In case you were out all night looking for the afikomen, here's what you missed in sports on Tuesday:
Dallas got a crucial win in the Western Conference playoff race, beating the Los Angeles Clippers, 109-102, at home. Clippers forward Blake Griffin, who had a potential game-winning shot waved off at the end of regulation after he fouled Mavericks forward Dirk Nowitzki, said after the game, "Dirk, man, respect his game, but the guy's a real Batusi dancer." When told of Griffin's comments, a puzzled Nowitzki asked, "Wait, is he calling me old? Like Adam West? Or lame? Is he saying I cheated? I don't get it. We won the game. What the hell is this? Ask him what he meant by that." When asked, however, Griffin responded, "Nah, guy just dances the Batusi, you know" before winking at the gathered media and jutting out his mouthpiece with a half smile.
The United States Men's National Team earned a rare road point at the Estadio Azteca, holding Mexico to a scoreless draw in a World Cup–qualifying match. U.S. coach Jurgen Klinsmann credited his team's resolve to their prematch preparation, in which Klinsmann himself berated his team in Spanish and threw bags of unidentifiable liquids at them as they attempted corner kicks. When asked if his own experience winning matches in Mexico with West Germany led him to that training technique, Klinsmann responded, "Um sure. Yes. Let's go with that."
In 2009, Bill Simmons decided to cross another item off his bucket list by traveling south to Mexico City and Estadio Azteca to take in the sights, sounds and passion of a USA-Mexico World Cup qualifying match.
In case you were busy trying to remember Della Reese's name (it's Della Reese), here's what you missed in sports last weekend.
Despite an off night from LeBron James, his Miami Heat got their 18th consecutive win, 105-91, over the Indiana Pacers. After the game, diminutive Heat point guard Mario Chalmers, who led his team with 26 points, said, "Finally, it's my Miami Heat." Chalmers beamed and pointed at himself with both thumbs until Heat forward Chris Bosh patronizingly patted him on the head, saying, "Sure it is, little buddy." Chalmers sulked away as both Bosh and Dwyane Wade laughed at his expense. "Why won't they let me have this?" Chalmers asked himself while crouched inside of his locker.
Indiana won a thriller in Ann Arbor to take home the Big Ten championship, beating the Michigan Wolverines, 72-71. Michigan point guard Trey Burke's potential game-winning layup hung on the rim, bouncing three times before falling out, costing him and his team a share of the Big Ten title in what might be his last regular season game as a member of the Wolverines. So in case you find yourself talking to Trey Burke at some point in the next 20 years, now you'll know exactly what he's replaying in his mind while he stares off into the distance with a glazed-over look in his eye.
Before Wednesday’s friendly between the U.S. and Mexico in Mexico City, there was talk. Lots of talk. Of the United States’ 0-1-23 all-time record in Mexico. Of the Estadio Azteca, the buzzing cauldron where the crowds of 100,000-plus El Tri fans usually taunt American players and shower them with liquids, varying in form from alcoholic to human. But the loudest talk was of Mexico’s recent achievements and the United States’ recent failings. The U.S. failed to qualify for the Olympics, while, four days before Wednesday’s match, Mexico won Olympic gold, beating Brazil in the final. Add their Olympic triumph to their U-17 World Cup victory and the question needed to be asked: Is there a gap in quality and talent and player development between Mexico and the U.S.?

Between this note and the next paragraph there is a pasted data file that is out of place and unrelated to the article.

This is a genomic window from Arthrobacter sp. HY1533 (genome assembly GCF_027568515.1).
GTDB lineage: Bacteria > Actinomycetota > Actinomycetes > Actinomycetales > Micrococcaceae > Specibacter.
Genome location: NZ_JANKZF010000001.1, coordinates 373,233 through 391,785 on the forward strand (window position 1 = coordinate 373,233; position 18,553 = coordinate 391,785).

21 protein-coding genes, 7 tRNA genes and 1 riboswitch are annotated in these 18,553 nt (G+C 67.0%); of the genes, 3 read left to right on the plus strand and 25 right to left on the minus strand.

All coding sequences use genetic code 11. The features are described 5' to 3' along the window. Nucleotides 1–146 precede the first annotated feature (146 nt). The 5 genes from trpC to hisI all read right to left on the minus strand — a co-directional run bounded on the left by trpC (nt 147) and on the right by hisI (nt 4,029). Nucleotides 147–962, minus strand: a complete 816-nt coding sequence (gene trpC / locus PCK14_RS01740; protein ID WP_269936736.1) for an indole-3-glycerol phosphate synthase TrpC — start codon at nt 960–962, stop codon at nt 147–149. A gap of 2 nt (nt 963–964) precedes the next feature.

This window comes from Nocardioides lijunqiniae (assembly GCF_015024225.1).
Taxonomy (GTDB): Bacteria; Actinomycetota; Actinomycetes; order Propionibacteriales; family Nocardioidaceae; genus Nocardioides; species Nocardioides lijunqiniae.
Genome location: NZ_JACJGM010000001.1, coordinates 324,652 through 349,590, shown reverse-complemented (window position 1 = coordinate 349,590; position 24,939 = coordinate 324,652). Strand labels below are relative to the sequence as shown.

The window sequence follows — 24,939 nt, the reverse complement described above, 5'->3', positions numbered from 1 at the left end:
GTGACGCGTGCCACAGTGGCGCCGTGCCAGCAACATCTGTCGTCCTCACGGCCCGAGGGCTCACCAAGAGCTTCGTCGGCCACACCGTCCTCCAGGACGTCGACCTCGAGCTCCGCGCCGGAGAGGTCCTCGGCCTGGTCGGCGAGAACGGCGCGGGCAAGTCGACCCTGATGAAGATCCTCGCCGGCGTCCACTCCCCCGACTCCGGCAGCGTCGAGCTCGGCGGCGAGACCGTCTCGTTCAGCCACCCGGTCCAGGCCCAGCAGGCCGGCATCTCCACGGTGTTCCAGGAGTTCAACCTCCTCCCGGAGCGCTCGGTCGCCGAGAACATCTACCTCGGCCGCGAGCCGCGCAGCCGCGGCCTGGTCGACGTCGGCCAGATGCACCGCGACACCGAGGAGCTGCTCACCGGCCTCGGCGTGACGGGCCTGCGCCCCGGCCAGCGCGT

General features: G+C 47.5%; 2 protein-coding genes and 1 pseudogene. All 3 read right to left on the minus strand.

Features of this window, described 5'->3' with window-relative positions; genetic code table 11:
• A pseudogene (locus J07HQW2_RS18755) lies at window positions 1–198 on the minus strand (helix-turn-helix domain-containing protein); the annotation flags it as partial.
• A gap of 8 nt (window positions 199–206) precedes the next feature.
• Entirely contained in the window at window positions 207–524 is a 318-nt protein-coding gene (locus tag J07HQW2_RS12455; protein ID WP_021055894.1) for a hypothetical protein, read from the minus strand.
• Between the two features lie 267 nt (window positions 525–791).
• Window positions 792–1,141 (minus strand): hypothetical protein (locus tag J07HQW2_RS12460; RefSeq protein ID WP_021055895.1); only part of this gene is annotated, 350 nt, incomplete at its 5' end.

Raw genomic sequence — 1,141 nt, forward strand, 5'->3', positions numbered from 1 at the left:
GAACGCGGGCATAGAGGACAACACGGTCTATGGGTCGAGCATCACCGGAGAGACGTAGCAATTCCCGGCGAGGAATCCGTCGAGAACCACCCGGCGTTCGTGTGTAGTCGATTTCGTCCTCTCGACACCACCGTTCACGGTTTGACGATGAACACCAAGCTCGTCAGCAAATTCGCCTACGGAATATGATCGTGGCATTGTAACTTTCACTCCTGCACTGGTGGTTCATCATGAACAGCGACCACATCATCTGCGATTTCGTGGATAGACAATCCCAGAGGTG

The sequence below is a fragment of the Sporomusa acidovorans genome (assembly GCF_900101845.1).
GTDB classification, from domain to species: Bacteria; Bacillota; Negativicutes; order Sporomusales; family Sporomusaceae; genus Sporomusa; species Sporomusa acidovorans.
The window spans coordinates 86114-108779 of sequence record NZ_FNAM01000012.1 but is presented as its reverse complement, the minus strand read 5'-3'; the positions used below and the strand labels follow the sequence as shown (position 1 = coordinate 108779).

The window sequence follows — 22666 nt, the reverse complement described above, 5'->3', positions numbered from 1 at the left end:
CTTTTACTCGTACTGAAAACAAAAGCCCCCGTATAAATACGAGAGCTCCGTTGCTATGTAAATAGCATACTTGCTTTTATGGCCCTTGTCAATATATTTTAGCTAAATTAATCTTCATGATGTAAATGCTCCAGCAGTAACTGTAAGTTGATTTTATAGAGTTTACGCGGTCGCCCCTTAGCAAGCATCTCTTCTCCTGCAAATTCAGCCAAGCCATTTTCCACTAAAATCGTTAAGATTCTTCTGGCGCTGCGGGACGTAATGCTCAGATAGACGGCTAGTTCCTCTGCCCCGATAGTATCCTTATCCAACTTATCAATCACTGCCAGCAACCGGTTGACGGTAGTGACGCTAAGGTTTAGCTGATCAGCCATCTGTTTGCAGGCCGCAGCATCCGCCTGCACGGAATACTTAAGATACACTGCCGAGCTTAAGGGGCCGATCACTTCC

Yes, there was a lot of talk. But there was also a match to be played.
Today the USMNT take on Mexico in the famous Azteca Stadium in Mexico City to rekindle one of the great rivalries in sports. Back in 2009, Bill Simmons traveled down to Mexico to witness a World Cup qualifier between the two national sides. Here's an excerpt from his column.
Thanks to Blanco and some shaky officiating (the Americans couldn't get a call for two hours), the Mexicans seized control and eventually scored on a hellacious 25-yard bomb from Israel Castro. The crowd regained its swagger. Liquids started flying. We headed into halftime with everyone in my group thinking, I'd take a tie. Secretly, we knew how it would play out. Rattled by the crowd and the referees, the Americans played a tentative, sloppy second half that came back to haunt them at the 81-minute mark, when Donovan (battling the swine flu, although nobody knew it at the time) got badly beaten on a relatively simple streak down the field. His guy ended up creating the winning goal from Miguel Sabah. Game over.
"Why does the Little League World Series stop becoming a double elimination tourney at the American and foreign champ games? Makes no sense," he tweeted.
My first reaction when I saw this tweet wasn't to wonder why Battier, a professional basketball player, cared about fair play in youth baseball. Instead, I nodded my head, and felt a tiny bit vindicated. I'd been annoyed about the same thing all day, and thank god for Twitter, because where else could I find a venue for addressing the unfairness of something so small?
The U.S. men's national soccer team drew with its rival, Mexico, 1-1 in an international friendly on Wednesday night at Philadelphia’s Lincoln Financial Field. The game might have ended in a tie, but in the hands of new USMNT coach Jurgen Klinsmann, a manager whose communication skills make up for whatever deficiencies he might have as a field tactician, the result must be considered a kind of victory.